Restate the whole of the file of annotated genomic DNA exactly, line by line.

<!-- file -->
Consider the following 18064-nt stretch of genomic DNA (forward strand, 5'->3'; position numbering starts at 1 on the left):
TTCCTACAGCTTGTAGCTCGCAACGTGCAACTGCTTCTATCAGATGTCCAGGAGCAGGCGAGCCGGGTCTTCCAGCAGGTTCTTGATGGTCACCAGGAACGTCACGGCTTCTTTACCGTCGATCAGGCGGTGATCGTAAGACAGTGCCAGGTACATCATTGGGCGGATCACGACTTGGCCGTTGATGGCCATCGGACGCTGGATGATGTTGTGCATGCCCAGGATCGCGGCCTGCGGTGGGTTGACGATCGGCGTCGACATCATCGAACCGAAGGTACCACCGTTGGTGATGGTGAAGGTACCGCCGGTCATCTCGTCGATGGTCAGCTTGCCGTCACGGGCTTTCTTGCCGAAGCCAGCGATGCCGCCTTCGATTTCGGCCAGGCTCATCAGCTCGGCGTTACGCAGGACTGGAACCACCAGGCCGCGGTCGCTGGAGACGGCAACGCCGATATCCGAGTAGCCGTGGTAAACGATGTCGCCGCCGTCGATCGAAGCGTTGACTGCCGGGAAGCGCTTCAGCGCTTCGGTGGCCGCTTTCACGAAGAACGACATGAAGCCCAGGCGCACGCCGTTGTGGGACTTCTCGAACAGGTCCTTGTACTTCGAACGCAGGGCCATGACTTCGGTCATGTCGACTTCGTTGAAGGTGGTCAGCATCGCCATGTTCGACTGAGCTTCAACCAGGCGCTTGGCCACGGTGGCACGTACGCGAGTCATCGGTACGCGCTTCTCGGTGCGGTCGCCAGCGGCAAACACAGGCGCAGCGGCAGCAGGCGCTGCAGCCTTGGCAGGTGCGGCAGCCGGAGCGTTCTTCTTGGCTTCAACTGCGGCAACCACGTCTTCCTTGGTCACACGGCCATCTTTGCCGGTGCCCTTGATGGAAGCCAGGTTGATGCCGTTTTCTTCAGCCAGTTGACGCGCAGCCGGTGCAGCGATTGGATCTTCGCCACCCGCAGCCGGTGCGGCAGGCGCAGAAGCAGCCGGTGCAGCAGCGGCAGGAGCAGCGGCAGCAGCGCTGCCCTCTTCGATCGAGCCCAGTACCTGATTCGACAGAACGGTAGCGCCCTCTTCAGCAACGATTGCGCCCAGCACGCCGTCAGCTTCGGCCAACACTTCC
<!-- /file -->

Consider the following 18064-nt stretch of genomic DNA (forward strand, 5'->3'; position numbering starts at 1 on the left):
TTCCTACAGCTTGTAGCTCGCAACGTGCAACTGCTTCTATCAGATGTCCAGGAGCAGGCGAGCCGGGTCTTCCAGCAGGTTCTTGATGGTCACCAGGAACGTCACGGCTTCTTTACCGTCGATCAGGCGGTGATCGTAAGACAGTGCCAGGTACATCATTGGGCGGATCACGACTTGGCCGTTGATGGCCATCGGACGCTGGATGATGTTGTGCATGCCCAGGATCGCGGCCTGCGGTGGGTTGACGATCGGCGTCGACATCATCGAACCGAAGGTACCACCGTTGGTGATGGTGAAGGTACCGCCGGTCATCTCGTCGATGGTCAGCTTGCCGTCACGGGCTTTCTTGCCGAAGCCAGCGATGCCGCCTTCGATTTCGGCCAGGCTCATCAGCTCGGCGTTACGCAGGACTGGAACCACCAGGCCGCGGTCGCTGGAGACGGCAACGCCGATATCCGAGTAGCCGTGGTAAACGATGTCGCCGCCGTCGATCGAAGCGTTGACTGCCGGGAAGCGCTTCAGCGCTTCGGTGGCCGCTTTCACGAAGAACGACATGAAGCCCAGGCGCACGCCGTTGTGGGACTTCTCGAACAGGTCCTTGTACTTCGAACGCAGGGCCATGACTTCGGTCATGTCGACTTCGTTGAAGGTGGTCAGCATCGCCATGTTCGACTGAGCTTCAACCAGGCGCTTGGCCACGGTGGCACGTACGCGAGTCATCGGTACGCGCTTCTCGGTGCGGTCGCCAGCGGCAAACACAGGCGCAGCGGCAGCAGGCGCTGCAGCCTTGGCAGGTGCGGCAGCCGGAGCGTTCTTCTTGGCTTCAACTGCGGCAACCACGTCTTCCTTGGTCACACGGCCATCTTTGCCGGTGCCCTTGATGGAAGCCAGGTTGATGCCGTTTTCTTCAGCCAGTTGACGCGCAGCCGGTGCAGCGATTGGATCTTCGCCACCCGCAGCCGGTGCGGCAGGCGCAGAAGCAGCCGGTGCAGCAGCGGCAGGAGCAGCGGCAGCAGCGCTGCCCTCTTCGATCGAGCCCAGTACCTGATTCGACAGAACGGTAGCGCCCTCTTCAGCAACGATTGCGCCCAGCACGCCGTCAGCTTCGGCCAACACTTCC